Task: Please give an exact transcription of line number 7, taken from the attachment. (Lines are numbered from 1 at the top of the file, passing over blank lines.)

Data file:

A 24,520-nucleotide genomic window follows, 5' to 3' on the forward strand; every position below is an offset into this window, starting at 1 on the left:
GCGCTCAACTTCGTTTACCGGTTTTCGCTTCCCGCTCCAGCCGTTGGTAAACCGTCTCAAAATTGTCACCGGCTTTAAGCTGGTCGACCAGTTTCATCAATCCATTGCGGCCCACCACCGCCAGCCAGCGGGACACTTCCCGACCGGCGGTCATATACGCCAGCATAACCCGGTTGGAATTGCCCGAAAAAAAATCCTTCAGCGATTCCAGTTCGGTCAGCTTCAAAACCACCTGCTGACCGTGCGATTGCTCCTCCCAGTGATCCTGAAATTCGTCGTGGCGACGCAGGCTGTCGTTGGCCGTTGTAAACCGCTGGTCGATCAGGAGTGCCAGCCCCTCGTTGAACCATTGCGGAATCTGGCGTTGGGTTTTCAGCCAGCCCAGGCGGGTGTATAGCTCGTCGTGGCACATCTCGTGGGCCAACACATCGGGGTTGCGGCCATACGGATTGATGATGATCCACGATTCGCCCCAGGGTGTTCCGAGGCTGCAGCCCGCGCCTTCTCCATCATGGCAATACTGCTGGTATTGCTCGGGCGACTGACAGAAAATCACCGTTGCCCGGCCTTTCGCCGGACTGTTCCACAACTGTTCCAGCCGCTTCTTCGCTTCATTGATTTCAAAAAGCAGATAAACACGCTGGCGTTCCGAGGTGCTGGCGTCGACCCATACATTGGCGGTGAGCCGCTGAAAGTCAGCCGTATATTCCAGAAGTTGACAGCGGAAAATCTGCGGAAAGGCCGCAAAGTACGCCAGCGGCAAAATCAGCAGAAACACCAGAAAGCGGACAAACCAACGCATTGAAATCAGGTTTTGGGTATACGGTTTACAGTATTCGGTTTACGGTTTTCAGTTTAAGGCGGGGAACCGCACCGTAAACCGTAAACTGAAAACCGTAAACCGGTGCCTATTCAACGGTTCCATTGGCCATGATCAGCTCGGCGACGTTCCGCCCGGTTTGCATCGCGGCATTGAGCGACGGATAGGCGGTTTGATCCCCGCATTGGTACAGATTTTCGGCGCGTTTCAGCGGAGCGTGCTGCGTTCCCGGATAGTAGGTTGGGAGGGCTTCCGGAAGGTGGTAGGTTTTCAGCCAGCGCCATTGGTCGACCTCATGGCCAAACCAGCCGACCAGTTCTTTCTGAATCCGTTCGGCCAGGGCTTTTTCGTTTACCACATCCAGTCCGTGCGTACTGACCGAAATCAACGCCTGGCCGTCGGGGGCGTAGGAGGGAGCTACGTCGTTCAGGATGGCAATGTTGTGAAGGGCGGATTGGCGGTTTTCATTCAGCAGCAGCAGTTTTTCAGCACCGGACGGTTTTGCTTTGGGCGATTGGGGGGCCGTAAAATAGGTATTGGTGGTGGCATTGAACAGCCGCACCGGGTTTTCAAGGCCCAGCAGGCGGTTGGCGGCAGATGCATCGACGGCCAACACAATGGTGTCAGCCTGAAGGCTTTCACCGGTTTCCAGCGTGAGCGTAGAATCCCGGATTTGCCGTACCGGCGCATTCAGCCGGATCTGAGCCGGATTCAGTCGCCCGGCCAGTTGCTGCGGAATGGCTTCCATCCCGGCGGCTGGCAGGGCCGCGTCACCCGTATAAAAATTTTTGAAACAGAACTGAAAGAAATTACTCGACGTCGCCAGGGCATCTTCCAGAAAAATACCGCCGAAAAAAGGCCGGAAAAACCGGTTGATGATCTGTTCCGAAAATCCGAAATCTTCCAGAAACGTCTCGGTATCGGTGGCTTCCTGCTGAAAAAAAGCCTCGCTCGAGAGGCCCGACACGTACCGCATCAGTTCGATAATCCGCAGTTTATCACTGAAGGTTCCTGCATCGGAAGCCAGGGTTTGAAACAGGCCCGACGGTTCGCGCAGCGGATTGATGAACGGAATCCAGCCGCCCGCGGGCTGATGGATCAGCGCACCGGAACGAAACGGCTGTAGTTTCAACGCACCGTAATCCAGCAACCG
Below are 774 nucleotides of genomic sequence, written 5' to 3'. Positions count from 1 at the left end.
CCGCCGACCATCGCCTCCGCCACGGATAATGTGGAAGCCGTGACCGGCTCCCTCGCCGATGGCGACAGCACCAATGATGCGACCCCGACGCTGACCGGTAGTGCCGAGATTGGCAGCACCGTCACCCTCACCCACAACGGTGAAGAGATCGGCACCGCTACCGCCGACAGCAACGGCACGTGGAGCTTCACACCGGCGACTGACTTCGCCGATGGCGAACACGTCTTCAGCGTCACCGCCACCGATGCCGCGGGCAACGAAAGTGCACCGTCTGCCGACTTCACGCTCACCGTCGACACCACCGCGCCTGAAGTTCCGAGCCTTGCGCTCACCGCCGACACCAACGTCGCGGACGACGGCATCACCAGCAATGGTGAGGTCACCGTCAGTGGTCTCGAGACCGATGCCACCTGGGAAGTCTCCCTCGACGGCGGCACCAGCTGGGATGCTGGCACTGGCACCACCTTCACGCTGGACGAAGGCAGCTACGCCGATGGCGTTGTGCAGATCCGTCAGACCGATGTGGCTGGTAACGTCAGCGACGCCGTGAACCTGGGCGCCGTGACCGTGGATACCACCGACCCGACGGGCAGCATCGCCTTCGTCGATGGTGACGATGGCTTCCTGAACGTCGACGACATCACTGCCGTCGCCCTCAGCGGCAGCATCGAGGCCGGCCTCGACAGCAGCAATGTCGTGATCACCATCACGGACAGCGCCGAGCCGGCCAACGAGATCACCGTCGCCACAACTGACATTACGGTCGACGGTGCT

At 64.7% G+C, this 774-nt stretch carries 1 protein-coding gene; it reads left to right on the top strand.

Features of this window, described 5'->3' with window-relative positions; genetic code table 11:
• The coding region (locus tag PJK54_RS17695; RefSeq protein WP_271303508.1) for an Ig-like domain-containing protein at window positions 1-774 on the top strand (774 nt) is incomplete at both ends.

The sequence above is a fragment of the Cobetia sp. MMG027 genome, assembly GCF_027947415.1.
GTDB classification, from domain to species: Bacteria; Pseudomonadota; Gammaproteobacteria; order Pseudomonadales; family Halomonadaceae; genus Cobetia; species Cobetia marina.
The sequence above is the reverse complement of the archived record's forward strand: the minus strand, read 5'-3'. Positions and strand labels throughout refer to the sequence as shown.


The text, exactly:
• The coding region (locus tag PJK54_RS17695; RefSeq protein WP_271303508.1) for an Ig-like domain-containing protein at window positions 1-774 on the top strand (774 nt) is incomplete at both ends.